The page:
The South African government says the right things about climate change, but continues to do the wrong things, global environmental activist group Greenpeace said after President Cyril Ramaphosa raised the issue at the G7 Summit.
Addressing the working session on climate, biodiversity and oceans, Ramaphosa expressed South Africa's commitment to the mitigation of climate change, and to a just transition from fossil fuels to renewable forms of energy that will protect jobs and livelihoods and give communities equitable, affordable access to emerging alternatives in energy.
"The pollution challenge can only be addressed if the international community achieves sustainable levels of consumption," Ramaphosa said, according to a video on the Presidency's Twitter feed.
"I think it is important that we should live up to our Paris commitments because developing economies will need quite a lot of assistance. And in our case, we're going to need assistance in the transition process to move away from fossils. We've got those communities who are involved in the fossil production range or areas. We've got to give them a just transition so that they don't resist our transition from fossil to renewables," Ramaphosa told the other world leaders.
In response, Happy Khambule, Greenpeace Africa's senior political advisor, said Ramaphosa's "charm offensive at the G7 is a clear indication of how the South African government is still able to say all the right things, yet consistently does the wrong things when implementation beckons".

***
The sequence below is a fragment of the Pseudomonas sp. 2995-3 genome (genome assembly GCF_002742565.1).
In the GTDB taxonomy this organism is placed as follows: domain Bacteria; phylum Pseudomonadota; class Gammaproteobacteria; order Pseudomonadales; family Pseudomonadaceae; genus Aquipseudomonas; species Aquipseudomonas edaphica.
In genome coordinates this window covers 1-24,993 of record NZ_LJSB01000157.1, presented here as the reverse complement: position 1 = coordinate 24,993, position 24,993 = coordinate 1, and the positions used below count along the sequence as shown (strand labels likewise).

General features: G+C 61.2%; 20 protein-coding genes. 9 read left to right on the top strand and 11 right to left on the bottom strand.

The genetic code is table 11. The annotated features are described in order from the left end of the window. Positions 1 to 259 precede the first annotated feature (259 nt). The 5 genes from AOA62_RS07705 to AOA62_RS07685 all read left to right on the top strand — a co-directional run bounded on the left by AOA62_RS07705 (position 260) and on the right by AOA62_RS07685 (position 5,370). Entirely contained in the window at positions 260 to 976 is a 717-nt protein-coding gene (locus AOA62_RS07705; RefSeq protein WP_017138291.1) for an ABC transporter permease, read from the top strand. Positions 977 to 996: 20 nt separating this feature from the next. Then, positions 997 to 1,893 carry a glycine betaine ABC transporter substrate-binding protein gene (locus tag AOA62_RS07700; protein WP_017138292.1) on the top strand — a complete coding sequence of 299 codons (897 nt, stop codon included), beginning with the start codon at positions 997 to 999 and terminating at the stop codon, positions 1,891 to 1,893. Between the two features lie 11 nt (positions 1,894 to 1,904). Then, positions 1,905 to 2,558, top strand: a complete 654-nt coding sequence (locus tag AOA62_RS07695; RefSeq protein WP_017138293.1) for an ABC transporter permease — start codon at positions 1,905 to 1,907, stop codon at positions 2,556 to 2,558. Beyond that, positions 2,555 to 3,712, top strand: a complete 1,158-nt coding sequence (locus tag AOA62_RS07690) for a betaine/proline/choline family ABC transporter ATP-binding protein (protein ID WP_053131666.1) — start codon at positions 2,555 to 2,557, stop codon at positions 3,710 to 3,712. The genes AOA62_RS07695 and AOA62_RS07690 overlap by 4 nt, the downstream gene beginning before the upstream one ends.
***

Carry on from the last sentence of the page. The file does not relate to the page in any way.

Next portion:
"The President's priorities at the G7 were clear: To situate South Africa as an international investment destination while projecting the country as a willing and progressive actor on climate change. A closer reading of the statements reveals the reality, which is that the South African government still lacks vision and comprehension of the urgency around the climate crisis," he said according to a statement.
Khambule said South Africa is in a climate emergency and there is an urgent need to mitigate emissions, but there is also a need for adaptation to increase resilience and decrease the country's vulnerability to the extreme impacts of the climate crisis.
"Greenpeace Africa commends the president for highlighting some key issues, such as the just transition from fossil fuels to renewable energy, but this does not reconcile with continued investments in coal. The fact that the South African government does not have a semblance of a just transition plan indicates how seriously the state takes the transition – or doesn't.
"With global sectors and investments moving towards a post-carbon world, South Africa risks undertaking an unjust transition with its sectors unaccounted for and no programme to address emerging impacts on them," said Khambule.
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